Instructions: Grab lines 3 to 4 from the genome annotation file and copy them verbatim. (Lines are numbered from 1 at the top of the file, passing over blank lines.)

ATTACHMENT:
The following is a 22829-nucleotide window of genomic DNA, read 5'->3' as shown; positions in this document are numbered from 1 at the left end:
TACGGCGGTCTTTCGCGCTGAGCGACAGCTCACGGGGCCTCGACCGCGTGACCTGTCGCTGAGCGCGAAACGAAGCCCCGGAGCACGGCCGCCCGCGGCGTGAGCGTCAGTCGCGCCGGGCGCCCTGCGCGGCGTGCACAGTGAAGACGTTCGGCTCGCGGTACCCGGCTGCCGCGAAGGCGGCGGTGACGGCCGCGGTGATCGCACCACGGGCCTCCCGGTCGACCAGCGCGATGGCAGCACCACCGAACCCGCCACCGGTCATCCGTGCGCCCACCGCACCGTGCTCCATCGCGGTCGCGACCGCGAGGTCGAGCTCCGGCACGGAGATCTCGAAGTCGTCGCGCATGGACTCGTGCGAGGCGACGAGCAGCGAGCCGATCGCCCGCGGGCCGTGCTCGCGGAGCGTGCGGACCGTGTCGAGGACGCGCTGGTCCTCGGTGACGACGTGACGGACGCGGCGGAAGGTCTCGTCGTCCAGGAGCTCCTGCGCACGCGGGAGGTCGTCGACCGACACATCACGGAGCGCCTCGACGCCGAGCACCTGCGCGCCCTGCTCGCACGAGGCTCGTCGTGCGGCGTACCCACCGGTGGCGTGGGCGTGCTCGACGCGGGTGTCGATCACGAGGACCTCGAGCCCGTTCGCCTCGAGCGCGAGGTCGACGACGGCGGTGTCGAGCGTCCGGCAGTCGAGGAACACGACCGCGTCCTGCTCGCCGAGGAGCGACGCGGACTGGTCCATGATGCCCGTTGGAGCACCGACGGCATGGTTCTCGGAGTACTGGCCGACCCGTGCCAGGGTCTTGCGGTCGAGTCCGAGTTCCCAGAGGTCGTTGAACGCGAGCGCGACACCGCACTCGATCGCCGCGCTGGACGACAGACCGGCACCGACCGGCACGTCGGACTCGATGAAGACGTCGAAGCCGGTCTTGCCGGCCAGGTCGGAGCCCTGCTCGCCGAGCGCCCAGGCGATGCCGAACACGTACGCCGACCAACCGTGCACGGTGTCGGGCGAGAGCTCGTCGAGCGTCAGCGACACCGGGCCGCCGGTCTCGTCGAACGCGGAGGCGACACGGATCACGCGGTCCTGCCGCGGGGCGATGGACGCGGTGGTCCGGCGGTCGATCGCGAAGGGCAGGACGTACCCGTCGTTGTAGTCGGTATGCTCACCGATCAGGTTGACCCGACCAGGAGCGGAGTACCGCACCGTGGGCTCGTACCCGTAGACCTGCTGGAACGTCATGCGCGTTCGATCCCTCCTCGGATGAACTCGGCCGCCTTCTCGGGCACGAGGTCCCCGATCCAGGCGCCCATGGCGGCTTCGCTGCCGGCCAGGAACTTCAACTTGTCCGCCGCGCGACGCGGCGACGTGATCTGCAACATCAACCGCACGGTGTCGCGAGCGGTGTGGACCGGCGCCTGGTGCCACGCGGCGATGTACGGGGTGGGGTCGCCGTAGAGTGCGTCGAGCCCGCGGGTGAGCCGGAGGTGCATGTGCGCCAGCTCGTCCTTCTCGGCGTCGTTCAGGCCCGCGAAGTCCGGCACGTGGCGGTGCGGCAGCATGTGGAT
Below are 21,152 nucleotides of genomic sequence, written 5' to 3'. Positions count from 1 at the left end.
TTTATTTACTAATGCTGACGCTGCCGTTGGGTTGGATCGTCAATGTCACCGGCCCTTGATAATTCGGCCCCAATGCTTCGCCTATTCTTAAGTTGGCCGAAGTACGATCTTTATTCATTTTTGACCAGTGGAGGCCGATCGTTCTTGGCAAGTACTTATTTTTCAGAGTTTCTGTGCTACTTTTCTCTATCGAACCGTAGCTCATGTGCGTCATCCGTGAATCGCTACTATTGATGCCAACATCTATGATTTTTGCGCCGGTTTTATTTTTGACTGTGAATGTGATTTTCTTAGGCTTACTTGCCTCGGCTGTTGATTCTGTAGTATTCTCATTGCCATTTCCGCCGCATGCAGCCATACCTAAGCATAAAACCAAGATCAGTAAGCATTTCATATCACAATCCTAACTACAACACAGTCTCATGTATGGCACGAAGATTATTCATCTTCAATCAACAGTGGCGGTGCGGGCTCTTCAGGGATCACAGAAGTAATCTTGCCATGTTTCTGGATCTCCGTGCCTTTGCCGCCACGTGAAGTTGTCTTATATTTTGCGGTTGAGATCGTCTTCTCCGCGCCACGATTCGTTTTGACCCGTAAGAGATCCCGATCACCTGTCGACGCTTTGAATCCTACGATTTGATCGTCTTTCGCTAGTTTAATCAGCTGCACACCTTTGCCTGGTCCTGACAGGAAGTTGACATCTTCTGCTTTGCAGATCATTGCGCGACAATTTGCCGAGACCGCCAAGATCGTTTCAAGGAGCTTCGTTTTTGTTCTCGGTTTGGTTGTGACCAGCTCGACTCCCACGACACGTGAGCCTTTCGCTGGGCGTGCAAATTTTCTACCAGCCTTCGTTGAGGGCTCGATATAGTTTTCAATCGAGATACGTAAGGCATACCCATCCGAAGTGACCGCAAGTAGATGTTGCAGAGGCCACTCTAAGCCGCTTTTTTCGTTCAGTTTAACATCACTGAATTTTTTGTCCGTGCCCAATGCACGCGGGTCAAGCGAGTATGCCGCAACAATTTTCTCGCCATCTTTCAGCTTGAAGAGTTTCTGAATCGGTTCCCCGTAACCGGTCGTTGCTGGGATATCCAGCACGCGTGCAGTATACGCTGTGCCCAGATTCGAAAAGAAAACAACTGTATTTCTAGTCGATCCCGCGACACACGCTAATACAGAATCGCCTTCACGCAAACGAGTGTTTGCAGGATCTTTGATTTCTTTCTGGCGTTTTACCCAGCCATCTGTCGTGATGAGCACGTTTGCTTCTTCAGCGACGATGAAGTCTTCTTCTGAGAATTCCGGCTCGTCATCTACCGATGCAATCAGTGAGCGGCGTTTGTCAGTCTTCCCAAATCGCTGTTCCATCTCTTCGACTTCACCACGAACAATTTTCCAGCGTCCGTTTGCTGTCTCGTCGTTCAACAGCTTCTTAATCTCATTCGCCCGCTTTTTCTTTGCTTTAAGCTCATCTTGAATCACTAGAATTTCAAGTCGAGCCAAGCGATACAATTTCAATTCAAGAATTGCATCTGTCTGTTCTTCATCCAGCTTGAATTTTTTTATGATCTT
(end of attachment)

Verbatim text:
Below are 21,152 nucleotides of genomic sequence, written 5' to 3'. Positions count from 1 at the left end.
TTTATTTACTAATGCTGACGCTGCCGTTGGGTTGGATCGTCAATGTCACCGGCCCTTGATAATTCGGCCCCAATGCTTCGCCTATTCTTAAGTTGGCCGAAGTACGATCTTTATTCATTTTTGACCAGTGGAGGCCGATCGTTCTTGGCAAGTACTTATTTTTCAGAGTTTCTGTGCTACTTTTCTCTATCGAACCGTAGCTCATGTGCGTCATCCGTGAATCGCTACTATTGATGCCAACATCTATGATTTTTGCGCCGGTTTTATTTTTGACTGTGAATGTGATTTTCTTAGGCTTACTTGCCTCGGCTGTTGATTCTGTAGTATTCTCATTGCCATTTCCGCCGCATGCAGCCATACCTAAGCATAAAACCAAGATCAGTAAGCATTTCATATCACAATCCTAACTACAACACAGTCTCATGTATGGCACGAAGATTATTCATCTTCAATCAACAGTGGCGGTGCGGGCTCTTCAGGGATCACAGAAGTAATCTTGCCATGTTTCTGGATCTCCGTGCCTTTGCCGCCACGTGAAGTTGTCTTATATTTTGCGGTTGAGATCGTCTTCTCCGCGCCACGATTCGTTTTGACCCGTAAGAGATCCCGATCACCTGTCGACGCTTTGAATCCTACGATTTGATCGTCTTTCGCTAGTTTAATCAGCTGCACACCTTTGCCTGGTCCTGACAGGAAGTTGACATCTTCTGCTTTGCAGATCATTGCGCGACAATTTGCCGAGACCGCCAAGATCGTTTCAAGGAGCTTCGTTTTTGTTCTCGGTTTGGTTGTGACCAGCTCGACTCCCACGACACGTGAGCCTTTCGCTGGGCGTGCAAATTTTCTACCAGCCTTCGTTGAGGGCTCGATATAGTTTTCAATCGAGATACGTAAGGCATACCCATCCGAAGTGACCGCAAGTAGATGTTGCAGAGGCCACTCTAAGCCGCTTTTTTCGTTCAGTTTAACATCACTGAATTTTTTGTCCGTGCCCAATGCACGCGGGTCAAGCGAGTATGCCGCAACAATTTTCTCGCCATCTTTCAGCTTGAAGAGTTTCTGAATCGGTTCCCCGTAACCGGTCGTTGCTGGGATATCCAGCACGCGTGCAGTATACGCTGTGCCCAGATTCGAAAAGAAAACAACTGTATTTCTAGTCGATCCCGCGACACACGCTAATACAGAATCGCCTTCACGCAAACGAGTGTTTGCAGGATCTTTGATTTCTTTCTGGCGTTTTACCCAGCCATCTGTCGTGATGAGCACGTTTGCTTCTTCAGCGACGATGAAGTCTTCTTCTGAGAATTCCGGCTCGTCATCTACCGATGCAATCAGTGAGCGGCGTTTGTCAGTCTTCCCAAATCGCTGTTCCATCTCTTCGACTTCACCACGAACAATTTTCCAGCGTCCGTTTGCTGTCTCGTCGTTCAACAGCTTCTTAATCTCATTCGCCCGCTTTTTCTTTGCTTTAAGCTCATCTTGAATCACTAGAATTTCAAGTCGAGCCAAGCGATACAATTTCAATTCAAGAATTGCATCTGTCTGTTCTTCATCCAGCTTGAATTTTTTTATGATCTT